If you have ever had a close, meaningful relationship, you will know just how important honest and open communication is – all the more so when that relationship is in jeopardy. However scary it seems, we know deep down that at such fraught moments the unadulterated truth must be spoken out loud – without it there is no real chance of growing closer.
The same goes for the European Union. I absolutely love the EU – but if we Brits get a chance for a second referendum in the UK, we will need to argue for remain in different terms than we did last time. We will need to articulate the value of our continuing relationship to the EU in an honest and grownup conversation. We have learned from 2016 that simply cheerleading will not defeat the elaborate lies we know our opponents will concoct, and the disinformation they have already propagated.
And, sure, the EU is far from perfect but it is much more than the present state of its institutional organs. It is above all an ideal of community born out of the ashes of the second world war and cemented by the values at the heart of the hard-fought peace: democracy, partnership, and human rights.
But it is precisely because I love the EU that I am intent on being honest with all those who are a part of it. Far too often the institutions that are meant to serve us fail to live up to our ideals. No doubt this is no different in Brussels than in Westminster, Washington DC or Paris. Citizens across democracies are desperate for the political class that represents them to champion meaningful answers to their most pressing problems. These days the only visible “solutions” on offer in too many democratic capitals are the fake solutions of the right: endless austerity, hate and renewed nationalism.
It is this scourge of nationalism, this contagious preference for scapegoating over dialogue and sustainable co-creation, that is the greatest threat to the European project. Of course, we find this reality starkly visible in the Brexit project, but it is much wider than the UK.
Now that I sit in the European parliament, I find myself wondering: what would the generation that fought the war, survived the camps and rebuilt Europe think of our present situation? How would they see far-right Viktor Orbán’s capacity to bulldoze and blackmail his way into blocking from the commission presidency any candidate who poses a threat to his own regressive ideology and anti-European objectives? How would they feel about austerity policies and the Fortress Europe that faces migrants seeking safety on our shores? I suspect they would be heartbroken. François Mitterand’s warning to the European parliament in 1995 that “nationalism is war” (“Le nationalisme c’est la guerre”) and his call for European leaders to be the guardians of peace, security and the future seem more prescient than ever.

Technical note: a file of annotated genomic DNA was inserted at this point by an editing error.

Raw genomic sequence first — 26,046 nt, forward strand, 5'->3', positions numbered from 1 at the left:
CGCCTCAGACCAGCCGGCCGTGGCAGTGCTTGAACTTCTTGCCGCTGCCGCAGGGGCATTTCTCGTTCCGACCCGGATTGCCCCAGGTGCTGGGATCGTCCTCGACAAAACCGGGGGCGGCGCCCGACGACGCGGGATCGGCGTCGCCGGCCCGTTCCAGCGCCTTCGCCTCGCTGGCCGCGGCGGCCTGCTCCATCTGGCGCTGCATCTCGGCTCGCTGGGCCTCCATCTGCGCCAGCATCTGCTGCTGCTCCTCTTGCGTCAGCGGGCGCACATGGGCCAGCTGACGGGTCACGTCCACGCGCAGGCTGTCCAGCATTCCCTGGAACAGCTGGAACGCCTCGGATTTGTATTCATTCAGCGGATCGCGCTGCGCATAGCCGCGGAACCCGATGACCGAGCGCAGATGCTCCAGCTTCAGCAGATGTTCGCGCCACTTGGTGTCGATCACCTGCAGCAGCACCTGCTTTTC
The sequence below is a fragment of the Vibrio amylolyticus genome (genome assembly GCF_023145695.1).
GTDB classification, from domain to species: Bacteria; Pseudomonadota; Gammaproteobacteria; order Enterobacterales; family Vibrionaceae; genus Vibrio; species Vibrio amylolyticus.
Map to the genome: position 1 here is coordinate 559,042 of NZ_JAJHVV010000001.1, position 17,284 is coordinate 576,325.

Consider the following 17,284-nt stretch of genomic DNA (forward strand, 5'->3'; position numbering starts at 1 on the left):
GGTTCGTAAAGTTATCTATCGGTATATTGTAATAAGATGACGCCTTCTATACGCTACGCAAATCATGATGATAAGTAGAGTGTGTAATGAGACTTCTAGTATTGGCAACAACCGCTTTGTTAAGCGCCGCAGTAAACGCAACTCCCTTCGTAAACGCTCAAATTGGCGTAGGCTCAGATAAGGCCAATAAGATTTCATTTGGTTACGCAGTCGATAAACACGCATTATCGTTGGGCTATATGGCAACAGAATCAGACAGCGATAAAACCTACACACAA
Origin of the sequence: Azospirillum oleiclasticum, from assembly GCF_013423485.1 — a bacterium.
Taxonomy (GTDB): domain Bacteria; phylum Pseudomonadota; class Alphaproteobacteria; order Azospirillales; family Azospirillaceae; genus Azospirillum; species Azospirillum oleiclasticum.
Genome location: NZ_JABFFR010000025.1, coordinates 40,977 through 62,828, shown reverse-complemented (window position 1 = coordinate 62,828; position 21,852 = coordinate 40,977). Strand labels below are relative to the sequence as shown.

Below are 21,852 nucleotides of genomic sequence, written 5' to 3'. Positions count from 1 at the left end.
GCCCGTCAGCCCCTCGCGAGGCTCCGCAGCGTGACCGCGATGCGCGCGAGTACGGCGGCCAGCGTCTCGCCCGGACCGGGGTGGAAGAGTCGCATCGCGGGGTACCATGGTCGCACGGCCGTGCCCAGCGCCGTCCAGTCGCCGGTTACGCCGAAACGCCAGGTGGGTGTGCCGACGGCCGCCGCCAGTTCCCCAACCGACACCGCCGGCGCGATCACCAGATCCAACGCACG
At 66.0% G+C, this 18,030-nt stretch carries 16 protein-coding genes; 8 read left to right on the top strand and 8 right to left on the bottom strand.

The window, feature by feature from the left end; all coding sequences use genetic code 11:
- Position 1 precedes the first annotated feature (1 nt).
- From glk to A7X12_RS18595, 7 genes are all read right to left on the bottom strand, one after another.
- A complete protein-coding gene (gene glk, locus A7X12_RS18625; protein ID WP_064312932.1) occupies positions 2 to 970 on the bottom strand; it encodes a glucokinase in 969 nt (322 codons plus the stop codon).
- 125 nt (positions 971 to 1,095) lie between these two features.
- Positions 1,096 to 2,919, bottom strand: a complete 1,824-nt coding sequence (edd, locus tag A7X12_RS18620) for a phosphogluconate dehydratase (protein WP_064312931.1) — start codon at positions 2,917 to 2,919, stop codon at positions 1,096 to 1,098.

Yet for too long, we – progressives, liberals, committed Europeans – have been passive in the face of inequality, climate catastrophe and the dangerous narratives of the far right that blame the hope of desperate migrants rather than the greed of the top 1% for Europe’s most pressing ills.
As a first step towards remedy, it is time to draw inspiration from the examples of the founders of the European project who were not afraid to imagine Europe anew. We must now paint together a future for Europe with all the colours of a vibrant, people-powered and youth-centred democracy: a future of universality, shared purpose, humanity and dignity for all.
Let’s start by having European citizens directly elect the president of the commission, giving the European parliament the capacity to propose legislation, and ensuring that human rights and the rule of law are enforced in all member states. Then we need a green new deal financed by a green European investment bank with citizen oversight to reach zero-carbon economies by 2030.
Ours is a future of empathy and solidarity, where as citizens of a shared world Europeans consciously and sustainably lead the way to a better, more democratic, greener future for all. This is the vision that we have to fight for – just as our predecessors fought for the very idea of a European Union in the last century.
Sometimes for relationships to endure we must find the courage to become better versions of ourselves. This is such a time for the European project.
• Magid Magid is a Green party MEP and former lord mayor of Sheffield